How not to get rich while hunting bushytails this fall.
The squirrel woods are open for business. Business, you ask? The business of squirrel tail recycling, that is. For the last three decades Mepps, the fishing lure manufacturer, has paid top change for the tails of grey, fox, black and red squirrels alike. This year will be no different, with premium quality tails fetching up to 26 cents apiece.
Squirrel tails are used to dress the hook on Mepps’s top-selling lure, the French spinner. Though other materials have been tried over the years, squirrel-tail hair outperforms them all.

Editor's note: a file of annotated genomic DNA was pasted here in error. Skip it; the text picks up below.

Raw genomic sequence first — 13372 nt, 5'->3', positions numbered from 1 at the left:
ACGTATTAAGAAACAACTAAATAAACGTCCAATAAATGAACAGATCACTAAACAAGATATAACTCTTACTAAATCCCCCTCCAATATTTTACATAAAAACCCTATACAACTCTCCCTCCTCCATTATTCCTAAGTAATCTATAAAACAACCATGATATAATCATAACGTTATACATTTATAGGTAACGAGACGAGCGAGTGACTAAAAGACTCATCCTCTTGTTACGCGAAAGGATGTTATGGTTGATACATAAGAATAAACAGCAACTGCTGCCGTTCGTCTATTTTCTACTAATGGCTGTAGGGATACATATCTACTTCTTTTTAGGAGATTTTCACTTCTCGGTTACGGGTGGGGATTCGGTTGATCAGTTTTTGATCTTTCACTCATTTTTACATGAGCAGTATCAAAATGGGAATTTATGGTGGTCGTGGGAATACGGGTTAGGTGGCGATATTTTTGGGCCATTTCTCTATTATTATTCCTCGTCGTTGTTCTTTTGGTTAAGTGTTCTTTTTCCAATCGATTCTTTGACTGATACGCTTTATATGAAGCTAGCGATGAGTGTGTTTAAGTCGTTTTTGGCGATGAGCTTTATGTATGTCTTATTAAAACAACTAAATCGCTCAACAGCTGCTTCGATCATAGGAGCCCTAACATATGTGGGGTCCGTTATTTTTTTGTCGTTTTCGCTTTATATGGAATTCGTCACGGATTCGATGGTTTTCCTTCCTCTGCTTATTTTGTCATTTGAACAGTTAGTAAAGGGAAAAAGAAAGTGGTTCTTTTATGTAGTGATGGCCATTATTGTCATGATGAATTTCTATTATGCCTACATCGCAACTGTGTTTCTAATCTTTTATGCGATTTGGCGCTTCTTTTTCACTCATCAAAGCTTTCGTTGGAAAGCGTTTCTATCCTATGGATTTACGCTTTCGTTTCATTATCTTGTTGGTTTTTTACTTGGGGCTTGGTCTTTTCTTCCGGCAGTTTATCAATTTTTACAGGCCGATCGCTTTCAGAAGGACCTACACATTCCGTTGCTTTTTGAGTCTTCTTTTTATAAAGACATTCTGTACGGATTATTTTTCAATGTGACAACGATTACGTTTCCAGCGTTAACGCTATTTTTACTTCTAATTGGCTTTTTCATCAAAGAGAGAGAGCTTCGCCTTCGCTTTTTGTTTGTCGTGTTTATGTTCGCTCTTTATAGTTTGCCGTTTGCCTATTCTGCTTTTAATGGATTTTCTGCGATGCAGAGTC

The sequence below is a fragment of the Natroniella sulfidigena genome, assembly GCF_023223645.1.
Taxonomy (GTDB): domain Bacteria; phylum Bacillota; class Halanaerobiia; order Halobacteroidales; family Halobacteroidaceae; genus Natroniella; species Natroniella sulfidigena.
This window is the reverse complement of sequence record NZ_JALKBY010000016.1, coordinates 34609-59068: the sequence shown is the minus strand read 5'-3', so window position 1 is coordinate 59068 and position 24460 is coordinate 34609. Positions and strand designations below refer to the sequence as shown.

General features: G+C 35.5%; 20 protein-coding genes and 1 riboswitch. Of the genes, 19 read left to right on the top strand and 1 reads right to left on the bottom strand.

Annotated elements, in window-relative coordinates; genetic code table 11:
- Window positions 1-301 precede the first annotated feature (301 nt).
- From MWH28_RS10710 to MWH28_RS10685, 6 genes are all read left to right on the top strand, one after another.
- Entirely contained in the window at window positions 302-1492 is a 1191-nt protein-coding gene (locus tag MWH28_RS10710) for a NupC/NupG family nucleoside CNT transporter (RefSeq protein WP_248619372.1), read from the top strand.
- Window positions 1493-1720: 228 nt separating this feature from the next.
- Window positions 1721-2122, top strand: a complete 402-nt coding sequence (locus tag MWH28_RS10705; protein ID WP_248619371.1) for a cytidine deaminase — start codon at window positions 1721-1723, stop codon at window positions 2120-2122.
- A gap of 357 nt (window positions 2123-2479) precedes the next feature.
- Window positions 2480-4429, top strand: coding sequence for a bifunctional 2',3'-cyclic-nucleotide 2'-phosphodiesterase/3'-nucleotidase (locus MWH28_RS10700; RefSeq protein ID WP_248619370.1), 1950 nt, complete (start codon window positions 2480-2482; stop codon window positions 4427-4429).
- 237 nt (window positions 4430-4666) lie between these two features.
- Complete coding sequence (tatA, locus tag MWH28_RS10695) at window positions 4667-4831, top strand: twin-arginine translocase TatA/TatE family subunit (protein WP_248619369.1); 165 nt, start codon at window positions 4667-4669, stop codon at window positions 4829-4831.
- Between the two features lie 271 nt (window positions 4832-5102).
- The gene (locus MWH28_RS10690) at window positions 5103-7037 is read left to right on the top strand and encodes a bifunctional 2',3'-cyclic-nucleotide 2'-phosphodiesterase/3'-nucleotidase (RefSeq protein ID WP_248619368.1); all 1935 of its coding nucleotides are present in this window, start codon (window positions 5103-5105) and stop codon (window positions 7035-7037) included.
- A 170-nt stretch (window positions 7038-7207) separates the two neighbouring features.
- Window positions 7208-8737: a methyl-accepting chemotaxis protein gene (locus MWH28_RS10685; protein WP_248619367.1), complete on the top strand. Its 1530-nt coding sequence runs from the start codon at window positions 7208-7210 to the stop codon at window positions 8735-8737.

“Mepps is only interested in recycling tails from squirrels that have been harvested for the table,” says Mepps spokesman Jim Martinsen. “We do not advocate taking squirrels strictly for their tails.”
How much can you make from a season’s worth of hunting? Let’s use Kentucky as an example. The fall squirrel season lasts 189 days and the daily limit is 6. If you shoot a limit every day of the season, that’s 1,134 squirrels. Assume that each one has a premium tail and you’re looking at just under $300-barely enough to cover your shells and gas.